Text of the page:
There is nowadays a mind-boggling level of adulteration in edible items, notably milk and spices, making it virtually impossible for the skeletal Food and Drugs Administration (FDA) to stamp it out. A snapshot national survey by the Centre for Science and Environment last year, found that 70 per cent of the milk samples were substandard. ‘Sub-standard’ has become a way of life, and has, fittingly, acquired a definition in the Food Safety and Standards Act.
This act is a fine improvement on its predecessor, Prevention of Food Adulteration Act, and, as elsewhere in the country, governs all action by the FDA in Maharashtra. Now, we have a legal lexicon for concepts such as "unsafe" food and "substandard" food, apart from break-up of terms like "contaminants". The act spells out stiffer penalties going up to Rs10 lakh for different violations such as misbranding, unhygienic processing, etc.
As against prevention, the new act raises the ante on safety. If punishment was the limited objective previously, now there is an insistence on better practices across the food chain. It covers even distribution of food on a bicycle.
While all this sounds sufficiently empowering, there are multiple hiccups in the adulteration story. First, the new act has added to the FDA’s workload, apart from opening up new avenues for corruption. It came into force on August 5, 2011, but there are still many parts of the act that food safety officers (called food inspectors earlier) are not fully conversant with. This leads to snafus at various levels of action.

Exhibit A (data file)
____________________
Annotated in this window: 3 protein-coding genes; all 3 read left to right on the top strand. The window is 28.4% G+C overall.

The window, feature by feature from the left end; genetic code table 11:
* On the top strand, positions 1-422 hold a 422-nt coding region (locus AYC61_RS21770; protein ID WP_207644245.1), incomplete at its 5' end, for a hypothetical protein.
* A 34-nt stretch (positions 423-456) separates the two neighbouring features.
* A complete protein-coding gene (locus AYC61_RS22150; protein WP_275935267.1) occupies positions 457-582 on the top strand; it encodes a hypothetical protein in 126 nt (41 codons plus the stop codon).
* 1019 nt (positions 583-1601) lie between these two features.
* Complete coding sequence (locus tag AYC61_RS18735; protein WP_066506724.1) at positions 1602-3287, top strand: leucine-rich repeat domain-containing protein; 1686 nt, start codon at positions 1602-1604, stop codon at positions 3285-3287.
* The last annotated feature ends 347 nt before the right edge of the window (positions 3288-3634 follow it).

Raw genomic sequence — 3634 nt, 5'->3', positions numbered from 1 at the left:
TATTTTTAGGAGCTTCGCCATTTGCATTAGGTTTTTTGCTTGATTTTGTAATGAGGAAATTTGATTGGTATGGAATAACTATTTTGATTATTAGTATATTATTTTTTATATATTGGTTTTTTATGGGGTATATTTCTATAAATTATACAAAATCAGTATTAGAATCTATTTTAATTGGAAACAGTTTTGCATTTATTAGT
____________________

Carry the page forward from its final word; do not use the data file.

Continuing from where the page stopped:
Second, FDA is perennially short of staff. For the last 35 years during which the state’s population has more than doubled, the sanctioned strength of food inspectors has remained stagnant at about 250. Coupled with the lightning growth in the packaged food industry and the number of eateries, this inadequacy is stunting.
The degree of corruption within the FDA queers its stated pitch. When food inspectors do pick a random packaged sample past its expiry date from a shop, all is forgiven after five minutes of negotiations. The few seizures of chocolates or packaged drinking water, generally do not lead to prosecution. And when they do, the FDA’s record of conviction leaves a lot to be desired. Many cases peter out in court, thanks to weak representation by government lawyers, procedural or legal infirmities.
For instance, in some pockets of the state such as Ahmednagar and Sangli, it is the dairies rather than the delivery boys or distribution agencies that are believed to also contaminate milk. It may be a coincidence that many of these dairies are owned by
politicians, mostly MLAs. The FDA has summoned the courage to act against them on rare occasions, but those in the know say cases have fallen by the wayside in prosecution.
The best way to stay safe this Diwali would be to stay informed, keep vigil ourselves and follow up a complaint on any faulty product. The government’s occasional demonstration of concern should not make up for our lack of it.